• 21 August - 'Paying the Tolls: Glass in Time and the Regulation of the Free Trade State', lecture by Jenny Bulstrode (PhD Candidate, University of Cambridge)
  • 4 September - 'Coastal Heritage Under Threat: CITiZAN (A National, Community-Based Response)', lecture by Gustav Milne FSA
  • 23 October - 'The Prittlewell Prince: Life, Death and Belief in Anglo-Saxon England at the Time of St Augustine', lecture by Prof Christopher Scull FSA
  • 6 November - 'Seeing Milton's Voice, or Illustrations to Paradise Lost; a social history of Great Britain', lecture by Prof Howard JM Hanley FSA

Regional Fellows Groups


South West Fellows

Further information on talks at Exeter can be found here.

Want to join the South West Regional Fellows Group? Events are not currently being organised, but you can sign-up to hear about future activities, here.

Welsh Fellows

  • 19 October 2018: Weekend visit to the Hereford area, staying in the Three Counties Hotel in Hereford and visiting places of historical and archaeological interest in the area. 
  • 18 January 2019: The Davies Family of Llandinam with its Burry Dock connection, by David Jenkins FSA
  • 11-13 October 2019: Weekend visit to the Pembrokeshire area. Programme to be arranged.
Want to join the Welsh Regional Fellows Group? If you would like to attend any current events, please email Bob Child at If you wish to be added to the mailing list, sign-up here.

York Fellows

  • 29 November 2018: 'Surveying Shakespeare's Guildhall: a public building in pre-modern England' (Out of London Ordinary Meeting of Fellows, held in York). Find out more online.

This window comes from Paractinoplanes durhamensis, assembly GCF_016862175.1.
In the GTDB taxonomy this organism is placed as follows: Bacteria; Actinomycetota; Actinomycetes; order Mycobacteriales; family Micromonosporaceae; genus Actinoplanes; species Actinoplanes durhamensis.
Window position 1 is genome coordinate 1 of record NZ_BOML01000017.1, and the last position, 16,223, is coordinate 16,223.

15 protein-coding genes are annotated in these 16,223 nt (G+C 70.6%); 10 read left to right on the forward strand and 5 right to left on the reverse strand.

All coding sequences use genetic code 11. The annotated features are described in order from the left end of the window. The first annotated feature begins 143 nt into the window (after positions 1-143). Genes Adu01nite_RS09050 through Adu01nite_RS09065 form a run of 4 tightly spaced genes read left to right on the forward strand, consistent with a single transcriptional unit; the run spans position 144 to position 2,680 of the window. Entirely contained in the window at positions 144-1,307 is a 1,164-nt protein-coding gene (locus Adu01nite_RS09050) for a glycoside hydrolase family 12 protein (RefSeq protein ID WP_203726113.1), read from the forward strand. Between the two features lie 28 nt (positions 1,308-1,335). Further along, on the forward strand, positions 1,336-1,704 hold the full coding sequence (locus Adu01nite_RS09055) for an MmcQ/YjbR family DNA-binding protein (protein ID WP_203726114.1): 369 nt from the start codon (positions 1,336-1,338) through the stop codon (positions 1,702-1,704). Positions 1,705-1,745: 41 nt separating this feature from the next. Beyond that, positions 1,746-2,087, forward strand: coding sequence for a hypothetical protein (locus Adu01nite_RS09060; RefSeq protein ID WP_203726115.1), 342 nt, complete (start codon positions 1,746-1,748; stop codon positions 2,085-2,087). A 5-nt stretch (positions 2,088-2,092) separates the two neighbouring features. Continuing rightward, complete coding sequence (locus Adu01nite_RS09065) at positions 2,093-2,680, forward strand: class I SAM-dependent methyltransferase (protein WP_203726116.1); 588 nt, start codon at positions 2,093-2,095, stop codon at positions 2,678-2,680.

Want to join the York Regional Fellows Group? If you would like to receive email updates about forthcoming meetings in York, sign-up here.

Other Forthcoming Heritage Events

31 August–2 September: Archaeology in Wales (Lampeter)
The Council for British Archaeology Wales will be holding its first annual conference on the archaeology of Wales, at the University of Wales Trinity St David. The programme showcases current innovative projects and fieldwork and provides opportunities for hands-on workshops, CPD, networking, and guided visits to some of the most iconic and interesting sites in Wales. Speakers include David Austin FSA, Toby Driver FSA, Carenza Lewis FSA and Mike Parker-Pearson FSA. Details online.
6–9 September: Recent Archaeological Research in the Channel Islands and nearby France (St Helier, Jersey)
Building on the successful Channel Islands History Conference of 2016, this event hosted by the Société Jersiaise Archaeology Section showcases the best and up-to-date archaeological research. Speakers include Chantel Conneller FSA, Barry Cunliffe FSA, Heather Sebire FSA and Robert Waterhouse FSA. On the fourth day, if there is sufficient interest, it is proposed to run two minibus trips to significant archaeological sites in Jersey. Details online.